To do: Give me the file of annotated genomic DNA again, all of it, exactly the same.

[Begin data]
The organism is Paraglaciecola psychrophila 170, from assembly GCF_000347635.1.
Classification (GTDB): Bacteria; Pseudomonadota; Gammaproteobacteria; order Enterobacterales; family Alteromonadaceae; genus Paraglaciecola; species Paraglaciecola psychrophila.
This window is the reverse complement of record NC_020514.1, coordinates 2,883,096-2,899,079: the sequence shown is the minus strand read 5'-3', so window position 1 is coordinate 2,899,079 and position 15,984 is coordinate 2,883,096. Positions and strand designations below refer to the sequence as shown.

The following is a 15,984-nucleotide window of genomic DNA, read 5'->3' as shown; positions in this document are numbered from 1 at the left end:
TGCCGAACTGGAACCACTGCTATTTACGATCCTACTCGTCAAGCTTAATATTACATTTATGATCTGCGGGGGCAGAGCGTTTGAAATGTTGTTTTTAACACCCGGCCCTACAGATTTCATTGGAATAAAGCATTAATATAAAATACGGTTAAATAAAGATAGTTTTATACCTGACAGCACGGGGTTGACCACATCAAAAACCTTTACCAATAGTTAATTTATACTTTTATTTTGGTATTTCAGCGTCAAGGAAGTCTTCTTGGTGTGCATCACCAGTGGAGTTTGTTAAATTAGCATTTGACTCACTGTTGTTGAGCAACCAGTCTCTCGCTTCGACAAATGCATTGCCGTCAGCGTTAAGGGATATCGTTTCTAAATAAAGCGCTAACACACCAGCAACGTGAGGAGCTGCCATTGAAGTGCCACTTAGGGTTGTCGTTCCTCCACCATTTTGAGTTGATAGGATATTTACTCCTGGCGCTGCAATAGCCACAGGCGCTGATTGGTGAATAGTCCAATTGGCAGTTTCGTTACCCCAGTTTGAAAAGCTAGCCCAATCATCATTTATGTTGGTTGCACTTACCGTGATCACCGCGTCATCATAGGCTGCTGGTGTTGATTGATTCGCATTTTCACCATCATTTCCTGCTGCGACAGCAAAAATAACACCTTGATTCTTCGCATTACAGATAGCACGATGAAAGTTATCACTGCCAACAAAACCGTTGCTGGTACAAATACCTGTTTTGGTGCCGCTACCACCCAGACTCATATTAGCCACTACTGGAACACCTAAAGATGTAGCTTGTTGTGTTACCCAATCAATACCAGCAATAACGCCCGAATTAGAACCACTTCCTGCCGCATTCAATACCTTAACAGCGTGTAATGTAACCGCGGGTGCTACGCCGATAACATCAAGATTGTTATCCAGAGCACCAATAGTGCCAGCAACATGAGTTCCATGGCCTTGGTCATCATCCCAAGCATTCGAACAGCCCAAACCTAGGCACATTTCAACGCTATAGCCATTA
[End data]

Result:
The organism is Paraglaciecola psychrophila 170, from assembly GCF_000347635.1.
Classification (GTDB): Bacteria; Pseudomonadota; Gammaproteobacteria; order Enterobacterales; family Alteromonadaceae; genus Paraglaciecola; species Paraglaciecola psychrophila.
This window is the reverse complement of record NC_020514.1, coordinates 2,883,096-2,899,079: the sequence shown is the minus strand read 5'-3', so window position 1 is coordinate 2,899,079 and position 15,984 is coordinate 2,883,096. Positions and strand designations below refer to the sequence as shown.

The following is a 15,984-nucleotide window of genomic DNA, read 5'->3' as shown; positions in this document are numbered from 1 at the left end:
TGCCGAACTGGAACCACTGCTATTTACGATCCTACTCGTCAAGCTTAATATTACATTTATGATCTGCGGGGGCAGAGCGTTTGAAATGTTGTTTTTAACACCCGGCCCTACAGATTTCATTGGAATAAAGCATTAATATAAAATACGGTTAAATAAAGATAGTTTTATACCTGACAGCACGGGGTTGACCACATCAAAAACCTTTACCAATAGTTAATTTATACTTTTATTTTGGTATTTCAGCGTCAAGGAAGTCTTCTTGGTGTGCATCACCAGTGGAGTTTGTTAAATTAGCATTTGACTCACTGTTGTTGAGCAACCAGTCTCTCGCTTCGACAAATGCATTGCCGTCAGCGTTAAGGGATATCGTTTCTAAATAAAGCGCTAACACACCAGCAACGTGAGGAGCTGCCATTGAAGTGCCACTTAGGGTTGTCGTTCCTCCACCATTTTGAGTTGATAGGATATTTACTCCTGGCGCTGCAATAGCCACAGGCGCTGATTGGTGAATAGTCCAATTGGCAGTTTCGTTACCCCAGTTTGAAAAGCTAGCCCAATCATCATTTATGTTGGTTGCACTTACCGTGATCACCGCGTCATCATAGGCTGCTGGTGTTGATTGATTCGCATTTTCACCATCATTTCCTGCTGCGACAGCAAAAATAACACCTTGATTCTTCGCATTACAGATAGCACGATGAAAGTTATCACTGCCAACAAAACCGTTGCTGGTACAAATACCTGTTTTGGTGCCGCTACCACCCAGACTCATATTAGCCACTACTGGAACACCTAAAGATGTAGCTTGTTGTGTTACCCAATCAATACCAGCAATAACGCCCGAATTAGAACCACTTCCTGCCGCATTCAATACCTTAACAGCGTGTAATGTAACCGCGGGTGCTACGCCGATAACATCAAGATTGTTATCCAGAGCACCAATAGTGCCAGCAACATGAGTTCCATGGCCTTGGTCATCATCCCAAGCATTCGAACAGCCCAAACCTAGGCACATTTCAACGCTATAGCCATTA